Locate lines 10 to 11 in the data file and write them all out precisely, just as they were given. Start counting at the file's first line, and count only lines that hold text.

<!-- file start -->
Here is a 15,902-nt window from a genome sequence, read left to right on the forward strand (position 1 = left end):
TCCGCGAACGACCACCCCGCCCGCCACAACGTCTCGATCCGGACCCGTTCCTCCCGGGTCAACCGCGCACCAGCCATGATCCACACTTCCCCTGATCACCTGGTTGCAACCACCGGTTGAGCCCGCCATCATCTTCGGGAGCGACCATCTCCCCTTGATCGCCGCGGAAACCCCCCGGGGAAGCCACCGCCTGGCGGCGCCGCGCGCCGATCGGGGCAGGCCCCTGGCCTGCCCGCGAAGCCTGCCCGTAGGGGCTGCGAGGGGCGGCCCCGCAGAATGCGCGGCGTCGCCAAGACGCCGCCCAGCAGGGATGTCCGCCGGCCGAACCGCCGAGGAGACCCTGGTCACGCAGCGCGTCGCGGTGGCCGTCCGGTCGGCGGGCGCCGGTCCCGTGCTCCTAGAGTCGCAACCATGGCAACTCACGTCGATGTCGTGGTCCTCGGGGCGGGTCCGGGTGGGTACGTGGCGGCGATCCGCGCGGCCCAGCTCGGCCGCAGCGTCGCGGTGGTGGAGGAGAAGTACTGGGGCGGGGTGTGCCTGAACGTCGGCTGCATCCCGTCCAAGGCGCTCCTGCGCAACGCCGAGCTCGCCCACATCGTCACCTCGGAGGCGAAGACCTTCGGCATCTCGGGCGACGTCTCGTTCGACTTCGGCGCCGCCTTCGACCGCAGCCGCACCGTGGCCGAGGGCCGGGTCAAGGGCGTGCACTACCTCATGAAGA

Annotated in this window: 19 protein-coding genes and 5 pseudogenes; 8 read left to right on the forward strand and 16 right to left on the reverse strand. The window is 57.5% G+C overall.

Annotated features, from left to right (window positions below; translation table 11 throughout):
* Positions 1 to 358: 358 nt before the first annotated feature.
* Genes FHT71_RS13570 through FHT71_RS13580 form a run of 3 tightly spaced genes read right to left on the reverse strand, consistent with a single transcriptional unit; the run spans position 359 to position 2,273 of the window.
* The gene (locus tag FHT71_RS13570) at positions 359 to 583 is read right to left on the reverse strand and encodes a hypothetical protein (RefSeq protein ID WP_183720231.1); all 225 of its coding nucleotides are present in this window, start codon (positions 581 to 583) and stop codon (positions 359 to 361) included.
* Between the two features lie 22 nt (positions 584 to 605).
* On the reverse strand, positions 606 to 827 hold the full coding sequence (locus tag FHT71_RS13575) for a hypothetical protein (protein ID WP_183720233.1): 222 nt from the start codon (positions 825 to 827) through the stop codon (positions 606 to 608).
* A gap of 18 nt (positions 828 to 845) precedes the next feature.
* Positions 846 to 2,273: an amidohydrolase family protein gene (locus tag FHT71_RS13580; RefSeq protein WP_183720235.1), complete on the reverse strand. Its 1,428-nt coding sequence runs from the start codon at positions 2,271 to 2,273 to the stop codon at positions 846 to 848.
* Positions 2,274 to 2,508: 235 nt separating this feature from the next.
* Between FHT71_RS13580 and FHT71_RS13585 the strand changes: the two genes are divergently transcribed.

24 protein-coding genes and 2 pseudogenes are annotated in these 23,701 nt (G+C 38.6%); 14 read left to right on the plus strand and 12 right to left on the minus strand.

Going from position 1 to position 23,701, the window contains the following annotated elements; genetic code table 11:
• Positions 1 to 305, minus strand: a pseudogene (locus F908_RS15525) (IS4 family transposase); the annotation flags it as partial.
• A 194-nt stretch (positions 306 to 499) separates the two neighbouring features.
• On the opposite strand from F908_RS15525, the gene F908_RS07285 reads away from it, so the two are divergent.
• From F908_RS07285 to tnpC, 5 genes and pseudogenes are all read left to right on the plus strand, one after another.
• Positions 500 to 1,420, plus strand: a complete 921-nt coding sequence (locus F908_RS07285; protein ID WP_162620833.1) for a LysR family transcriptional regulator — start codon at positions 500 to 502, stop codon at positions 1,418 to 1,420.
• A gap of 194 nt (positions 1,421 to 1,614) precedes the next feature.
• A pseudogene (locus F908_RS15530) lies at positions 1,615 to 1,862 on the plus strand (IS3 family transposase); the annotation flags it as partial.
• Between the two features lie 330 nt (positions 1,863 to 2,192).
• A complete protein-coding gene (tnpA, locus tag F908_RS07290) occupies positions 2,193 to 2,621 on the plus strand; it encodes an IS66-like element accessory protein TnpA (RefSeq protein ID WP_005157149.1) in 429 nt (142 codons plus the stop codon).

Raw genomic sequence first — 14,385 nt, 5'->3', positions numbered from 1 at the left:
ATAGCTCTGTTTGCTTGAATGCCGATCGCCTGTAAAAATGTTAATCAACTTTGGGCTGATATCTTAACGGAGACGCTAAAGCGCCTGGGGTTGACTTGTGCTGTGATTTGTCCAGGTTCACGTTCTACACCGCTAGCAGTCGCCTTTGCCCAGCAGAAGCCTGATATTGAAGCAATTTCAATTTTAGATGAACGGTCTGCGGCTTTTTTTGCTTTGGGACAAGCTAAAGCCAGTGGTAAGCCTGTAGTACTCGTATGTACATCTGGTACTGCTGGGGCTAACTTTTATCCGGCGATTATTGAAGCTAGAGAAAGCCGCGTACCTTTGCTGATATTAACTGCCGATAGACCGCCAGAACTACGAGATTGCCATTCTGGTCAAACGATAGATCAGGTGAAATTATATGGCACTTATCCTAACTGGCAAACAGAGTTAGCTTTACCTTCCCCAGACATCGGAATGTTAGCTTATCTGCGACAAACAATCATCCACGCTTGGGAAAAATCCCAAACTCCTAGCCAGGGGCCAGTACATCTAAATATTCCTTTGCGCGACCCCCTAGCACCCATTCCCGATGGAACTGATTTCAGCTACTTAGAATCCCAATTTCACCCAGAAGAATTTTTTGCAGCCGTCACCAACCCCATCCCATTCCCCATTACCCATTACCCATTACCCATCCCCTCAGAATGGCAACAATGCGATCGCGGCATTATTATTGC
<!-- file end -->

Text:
* A gap of 18 nt (positions 828 to 845) precedes the next feature.
* Positions 846 to 2,273: an amidohydrolase family protein gene (locus tag FHT71_RS13580; RefSeq protein WP_183720235.1), complete on the reverse strand. Its 1,428-nt coding sequence runs from the start codon at positions 2,271 to 2,273 to the stop codon at positions 846 to 848.